By Julia Payne and Dmitry Zhdannikov
LONDON (Reuters) – Europe’s troubles sourcing oil and gas this winter after a row with Russia could be exacerbated by a new market crisis where prices are already red-hot: a liquidity crunch that could send them even higher .
But European governments belatedly banded together to offer financial support to energy suppliers on the brink of collapse to ease pressure on a market whose smooth functioning is vital to keeping people warm.
“We have a dysfunctional futures market, which then creates problems for the physical market, leading to higher prices and higher inflation,” a senior trading source told Reuters.
The problem first came to light in March when a coalition of top traders, utilities, oil majors and bankers sent a letter to regulators demanding contingency plans.
This was prompted by market participants rushing to hedge their financial exposure to rising gas prices through derivatives and to hedge against future price spikes in the physical market where a product is delivered by taking a ‘short’ position.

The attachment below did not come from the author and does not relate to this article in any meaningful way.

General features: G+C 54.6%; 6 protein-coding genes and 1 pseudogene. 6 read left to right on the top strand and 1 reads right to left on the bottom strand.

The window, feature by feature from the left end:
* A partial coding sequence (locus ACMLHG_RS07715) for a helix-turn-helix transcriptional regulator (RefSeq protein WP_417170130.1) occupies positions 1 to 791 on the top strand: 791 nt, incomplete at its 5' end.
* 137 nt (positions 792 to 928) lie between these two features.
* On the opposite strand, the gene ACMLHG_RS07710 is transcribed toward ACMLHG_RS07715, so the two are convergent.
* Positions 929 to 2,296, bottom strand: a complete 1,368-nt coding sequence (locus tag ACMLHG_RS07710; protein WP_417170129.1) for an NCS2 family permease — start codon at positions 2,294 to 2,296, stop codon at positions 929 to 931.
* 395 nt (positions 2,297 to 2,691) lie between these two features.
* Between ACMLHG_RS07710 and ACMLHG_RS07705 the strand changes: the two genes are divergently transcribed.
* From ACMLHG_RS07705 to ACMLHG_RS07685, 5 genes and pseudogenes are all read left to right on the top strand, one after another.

Market participants typically borrow to short positions in the futures market, with 85-90% coming from banks. About 10-15% of the value of the short, known as the floor, is covered by the traders’ own funds and deposited in a brokerage account.
However, if the balance in the account falls below the minimum margin requirement, in this case 10-15%, a “margin call” will be triggered.
As electricity, gas and coal prices have risen over the past year, so have short selling prices, with resulting margin calls forcing oil and gas majors, trading firms and utilities to tie up more capital.
Some, particularly smaller companies, have been hit so hard that they have been forced to halt trading altogether as energy prices soared after Russia’s invasion of Ukraine in February, exacerbating a broader global tightening.
Such a drop in the number of players reduces market liquidity, which in turn can lead to even more volatility and stronger price spikes that can hurt even big players.